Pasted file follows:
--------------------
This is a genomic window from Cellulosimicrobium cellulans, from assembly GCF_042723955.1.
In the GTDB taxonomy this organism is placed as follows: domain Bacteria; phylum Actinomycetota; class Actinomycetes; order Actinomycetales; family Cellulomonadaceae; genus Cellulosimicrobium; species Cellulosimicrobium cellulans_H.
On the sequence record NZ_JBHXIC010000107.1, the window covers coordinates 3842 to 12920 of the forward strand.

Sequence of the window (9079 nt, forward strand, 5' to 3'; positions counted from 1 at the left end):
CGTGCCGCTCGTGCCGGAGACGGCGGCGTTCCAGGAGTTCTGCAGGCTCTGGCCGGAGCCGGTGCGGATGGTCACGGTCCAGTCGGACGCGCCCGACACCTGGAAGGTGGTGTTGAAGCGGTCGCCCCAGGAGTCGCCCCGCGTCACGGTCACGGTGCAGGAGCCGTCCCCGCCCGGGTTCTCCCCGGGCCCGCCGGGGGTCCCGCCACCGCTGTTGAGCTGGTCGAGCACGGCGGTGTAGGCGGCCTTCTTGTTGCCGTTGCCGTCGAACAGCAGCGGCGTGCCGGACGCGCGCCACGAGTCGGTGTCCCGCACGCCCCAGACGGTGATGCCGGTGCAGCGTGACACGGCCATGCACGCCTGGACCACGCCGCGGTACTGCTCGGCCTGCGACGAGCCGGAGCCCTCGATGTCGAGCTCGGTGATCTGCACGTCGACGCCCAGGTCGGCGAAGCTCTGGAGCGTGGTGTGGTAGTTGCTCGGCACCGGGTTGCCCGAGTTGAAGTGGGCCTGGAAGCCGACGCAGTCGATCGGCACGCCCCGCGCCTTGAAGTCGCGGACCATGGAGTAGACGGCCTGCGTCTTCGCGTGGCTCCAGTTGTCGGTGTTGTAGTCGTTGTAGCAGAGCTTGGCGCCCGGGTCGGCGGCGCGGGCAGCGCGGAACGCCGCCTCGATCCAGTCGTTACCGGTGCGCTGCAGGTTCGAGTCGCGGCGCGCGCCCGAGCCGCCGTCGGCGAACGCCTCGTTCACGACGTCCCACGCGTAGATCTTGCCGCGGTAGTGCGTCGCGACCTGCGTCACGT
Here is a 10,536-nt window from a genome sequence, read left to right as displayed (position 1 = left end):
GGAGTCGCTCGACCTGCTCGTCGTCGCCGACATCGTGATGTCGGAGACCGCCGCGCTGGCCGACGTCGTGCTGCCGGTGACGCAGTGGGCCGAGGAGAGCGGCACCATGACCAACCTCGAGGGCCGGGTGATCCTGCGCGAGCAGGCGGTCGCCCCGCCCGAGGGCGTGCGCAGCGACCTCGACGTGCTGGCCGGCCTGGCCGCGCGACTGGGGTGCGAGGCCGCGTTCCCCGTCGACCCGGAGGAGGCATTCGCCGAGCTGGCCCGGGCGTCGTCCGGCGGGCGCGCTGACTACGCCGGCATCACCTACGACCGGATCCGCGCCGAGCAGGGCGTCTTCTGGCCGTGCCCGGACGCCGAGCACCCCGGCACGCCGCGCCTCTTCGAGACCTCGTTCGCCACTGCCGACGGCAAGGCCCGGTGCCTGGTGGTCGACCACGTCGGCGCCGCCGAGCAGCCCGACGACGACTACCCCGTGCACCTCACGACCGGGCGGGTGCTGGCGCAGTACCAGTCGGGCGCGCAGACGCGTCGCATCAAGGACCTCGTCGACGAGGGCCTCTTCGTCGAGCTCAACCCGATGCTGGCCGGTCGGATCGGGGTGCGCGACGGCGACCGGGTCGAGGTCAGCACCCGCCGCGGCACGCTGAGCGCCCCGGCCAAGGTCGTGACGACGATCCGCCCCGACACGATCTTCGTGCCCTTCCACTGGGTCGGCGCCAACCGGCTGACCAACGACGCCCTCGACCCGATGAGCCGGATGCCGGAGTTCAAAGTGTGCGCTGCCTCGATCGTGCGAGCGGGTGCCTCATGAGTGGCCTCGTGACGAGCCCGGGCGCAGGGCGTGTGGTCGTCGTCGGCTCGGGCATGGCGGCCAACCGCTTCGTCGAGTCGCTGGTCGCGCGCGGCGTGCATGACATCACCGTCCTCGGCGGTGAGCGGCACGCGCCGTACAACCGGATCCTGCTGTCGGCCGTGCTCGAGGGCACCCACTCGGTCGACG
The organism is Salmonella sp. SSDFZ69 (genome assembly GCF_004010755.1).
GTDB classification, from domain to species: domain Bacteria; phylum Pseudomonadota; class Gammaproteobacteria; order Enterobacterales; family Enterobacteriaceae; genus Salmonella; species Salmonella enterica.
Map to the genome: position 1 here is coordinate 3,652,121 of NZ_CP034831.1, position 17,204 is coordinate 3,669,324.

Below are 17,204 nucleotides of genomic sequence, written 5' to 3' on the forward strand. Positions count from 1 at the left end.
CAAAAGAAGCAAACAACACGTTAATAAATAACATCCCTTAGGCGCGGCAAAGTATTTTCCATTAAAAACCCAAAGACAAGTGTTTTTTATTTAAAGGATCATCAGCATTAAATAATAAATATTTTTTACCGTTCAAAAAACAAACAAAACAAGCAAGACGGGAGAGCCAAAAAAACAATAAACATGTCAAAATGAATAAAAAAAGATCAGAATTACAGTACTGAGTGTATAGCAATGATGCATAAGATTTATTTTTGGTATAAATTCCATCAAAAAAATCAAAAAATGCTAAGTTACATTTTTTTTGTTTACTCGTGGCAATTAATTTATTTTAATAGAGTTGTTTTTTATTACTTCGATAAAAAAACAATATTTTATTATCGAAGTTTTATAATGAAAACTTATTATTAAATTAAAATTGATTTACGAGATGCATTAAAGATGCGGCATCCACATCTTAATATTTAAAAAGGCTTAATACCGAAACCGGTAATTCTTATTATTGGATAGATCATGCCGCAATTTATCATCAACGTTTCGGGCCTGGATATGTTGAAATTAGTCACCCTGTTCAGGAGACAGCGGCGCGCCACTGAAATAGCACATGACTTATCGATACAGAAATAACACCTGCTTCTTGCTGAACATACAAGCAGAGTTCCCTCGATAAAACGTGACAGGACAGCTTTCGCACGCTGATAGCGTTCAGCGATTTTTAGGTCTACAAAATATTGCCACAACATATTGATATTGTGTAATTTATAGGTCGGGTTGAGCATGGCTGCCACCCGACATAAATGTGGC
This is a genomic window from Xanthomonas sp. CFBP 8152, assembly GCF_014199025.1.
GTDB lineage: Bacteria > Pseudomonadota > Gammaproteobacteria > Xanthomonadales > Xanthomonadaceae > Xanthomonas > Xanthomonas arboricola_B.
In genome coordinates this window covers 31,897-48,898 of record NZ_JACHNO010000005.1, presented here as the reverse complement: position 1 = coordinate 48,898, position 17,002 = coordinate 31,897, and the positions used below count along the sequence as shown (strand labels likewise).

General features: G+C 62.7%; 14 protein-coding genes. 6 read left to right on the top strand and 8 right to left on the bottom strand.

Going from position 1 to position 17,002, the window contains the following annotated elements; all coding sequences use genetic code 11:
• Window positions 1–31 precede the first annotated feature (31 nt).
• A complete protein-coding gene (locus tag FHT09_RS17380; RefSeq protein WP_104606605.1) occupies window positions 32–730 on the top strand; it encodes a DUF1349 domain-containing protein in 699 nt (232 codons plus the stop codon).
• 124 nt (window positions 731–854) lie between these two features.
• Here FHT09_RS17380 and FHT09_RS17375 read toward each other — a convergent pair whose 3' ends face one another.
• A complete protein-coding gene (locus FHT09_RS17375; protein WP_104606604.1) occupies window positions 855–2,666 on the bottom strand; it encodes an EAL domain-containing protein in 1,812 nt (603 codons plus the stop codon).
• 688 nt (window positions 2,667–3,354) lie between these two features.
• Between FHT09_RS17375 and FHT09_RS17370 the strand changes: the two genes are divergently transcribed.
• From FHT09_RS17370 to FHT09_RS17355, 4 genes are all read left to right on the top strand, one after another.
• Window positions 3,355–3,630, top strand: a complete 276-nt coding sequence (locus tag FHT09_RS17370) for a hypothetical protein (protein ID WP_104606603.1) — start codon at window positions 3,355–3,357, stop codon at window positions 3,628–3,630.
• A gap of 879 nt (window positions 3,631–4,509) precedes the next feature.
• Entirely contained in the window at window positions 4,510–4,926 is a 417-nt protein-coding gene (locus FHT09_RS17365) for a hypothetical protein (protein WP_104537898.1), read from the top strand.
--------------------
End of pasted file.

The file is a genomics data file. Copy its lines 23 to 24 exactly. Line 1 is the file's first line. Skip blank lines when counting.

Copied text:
• 688 nt (window positions 2,667–3,354) lie between these two features.
• Between FHT09_RS17375 and FHT09_RS17370 the strand changes: the two genes are divergently transcribed.